Developer seeks smooth ride with county on raceway plan Essex-Middle River project faces obstacles

March 27, 1997|By Larry Carson | Larry Carson,SUN STAFF

Promoters of a motor sports raceway in Essex-Middle River launched an effort to negotiate the low-speed, winding path through Baltimore County's bureaucracy at a meeting yesterday of high-level county officials.

From zoning to wetlands, traffic and financing, heads of key county departments pointed out problems and possible solutions to John B. Gontrum, the point man for developer Joe Mattioli's Middle River Racing Associates.

"I don't want to make this another Worldbridge. That's my worst fear," Gontrum said after the meeting, referring to the Asian theme park and world trade center proposed 10 years ago for the same 1,000-acre parcel between Eastern Boulevard and Pulaski Highway, near Martin State Airport.

Despite early fanfare from New York-based promoter Dean Gitter, the Worldbridge proposal went nowhere. To prevent a similar result, Gontrum asked county administrative officer Merreen E. Kelly and the directors of five key departments to help him determine where and how to start overcoming procedural obstacles for the $100 million project.

Gontrum said the developers obtained an option this month to buy the land from the owners, the A.V. Williams Trust and the University of Maryland, and he wants to obtain zoning approval and complete the county's formidable development-permit process within a year.

He said they hope to open the track in 1999, with seating for up to 40,000 spectators. A later expansion might double the seating, and an office building of six or seven stories may be built in 1999. Other ideas, such as a driving school and an entertainment and restaurant complex, are under study, he said.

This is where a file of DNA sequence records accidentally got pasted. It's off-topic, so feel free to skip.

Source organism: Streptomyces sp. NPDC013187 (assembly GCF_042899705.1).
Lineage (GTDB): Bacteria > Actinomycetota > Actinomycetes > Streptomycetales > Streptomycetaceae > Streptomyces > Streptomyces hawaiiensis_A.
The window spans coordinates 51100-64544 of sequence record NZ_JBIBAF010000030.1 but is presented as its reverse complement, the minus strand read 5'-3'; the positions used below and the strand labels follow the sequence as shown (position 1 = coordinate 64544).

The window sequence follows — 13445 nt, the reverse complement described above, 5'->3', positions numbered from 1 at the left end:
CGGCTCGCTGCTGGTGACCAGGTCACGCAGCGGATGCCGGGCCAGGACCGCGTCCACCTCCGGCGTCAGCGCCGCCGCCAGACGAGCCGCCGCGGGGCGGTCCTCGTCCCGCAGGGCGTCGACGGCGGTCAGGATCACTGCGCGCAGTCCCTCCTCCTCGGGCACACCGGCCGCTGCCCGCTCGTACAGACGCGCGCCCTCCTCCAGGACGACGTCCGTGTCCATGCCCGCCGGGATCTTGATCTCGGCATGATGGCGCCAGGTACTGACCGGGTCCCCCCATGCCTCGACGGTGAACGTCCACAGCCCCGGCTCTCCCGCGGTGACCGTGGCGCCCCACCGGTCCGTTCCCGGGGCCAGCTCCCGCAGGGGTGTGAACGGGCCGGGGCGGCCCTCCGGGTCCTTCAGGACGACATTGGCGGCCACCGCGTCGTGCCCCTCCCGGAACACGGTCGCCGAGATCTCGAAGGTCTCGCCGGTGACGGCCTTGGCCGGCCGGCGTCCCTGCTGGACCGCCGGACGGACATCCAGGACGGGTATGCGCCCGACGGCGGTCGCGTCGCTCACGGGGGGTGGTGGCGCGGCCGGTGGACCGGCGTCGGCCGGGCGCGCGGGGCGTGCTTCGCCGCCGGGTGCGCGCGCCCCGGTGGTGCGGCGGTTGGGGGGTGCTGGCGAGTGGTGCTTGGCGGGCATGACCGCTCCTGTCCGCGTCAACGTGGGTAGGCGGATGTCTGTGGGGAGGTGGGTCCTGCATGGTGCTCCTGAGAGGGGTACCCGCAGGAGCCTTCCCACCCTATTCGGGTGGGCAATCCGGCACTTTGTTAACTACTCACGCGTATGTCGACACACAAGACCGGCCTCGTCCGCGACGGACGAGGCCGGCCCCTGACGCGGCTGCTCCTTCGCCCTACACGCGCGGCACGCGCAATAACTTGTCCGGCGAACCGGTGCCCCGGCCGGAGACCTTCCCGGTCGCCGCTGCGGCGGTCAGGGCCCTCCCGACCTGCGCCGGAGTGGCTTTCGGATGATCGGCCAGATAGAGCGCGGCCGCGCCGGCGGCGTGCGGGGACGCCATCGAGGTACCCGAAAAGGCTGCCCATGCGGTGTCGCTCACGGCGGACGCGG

But that timetable may be optimistic, according to several of the county officials.

Arnold Jablon, director of permits and development management, said Gontrum first must get County Council approval for a zoning law change to enable a racetrack to be built at the site. There are no sites in the county zoned to allow for-profit raceways.

Charles R. Olsen, public works director, said construction of the White Marsh Boulevard extension through the property -- which would be needed to handle raceway traffic -- won't begin for at least four years, and would take at least two years to complete.

George G. Perdikakis, director of environmental protection and resource management, said the 400 acres of wetlands scattered through the site like the coloring on a Pinto pony mean, "This is not going to be an easy project. You have massive wetlands in there we're not going to be interested in disturbing."

The track is planned for the property's north end, which has no wetlands, Gontrum said.

Perdikakis worried that large parking lots for race fans could cause water runoff problems in adjacent low areas.

Kelly said that despite all of the problems, County Executive C. A. Dutch Ruppersberger wants the developers to "get a fair shake." Ruppersberger has said he supports the project.

Economic Development Commission director Robert L. Hannon asked for more specific information on financing the group has obtained, citing the major effort most departments will have to expend working on the proposal.

"I think my clients have the go power to do it," Gontrum said, adding that they have spent roughly $1 million to hire engineers, traffic, environmental, financial and legal experts, and are committed to conduct the expensive studies first, before it is clear if the raceway can be built.

In addition, Gontrum said, he wants the studies done before going to the public to present the details of the evolving project.

"I don't want to go to a public meeting and say 'I don't know' " to questions on the project, he said.

Pub Date: 3/27/97

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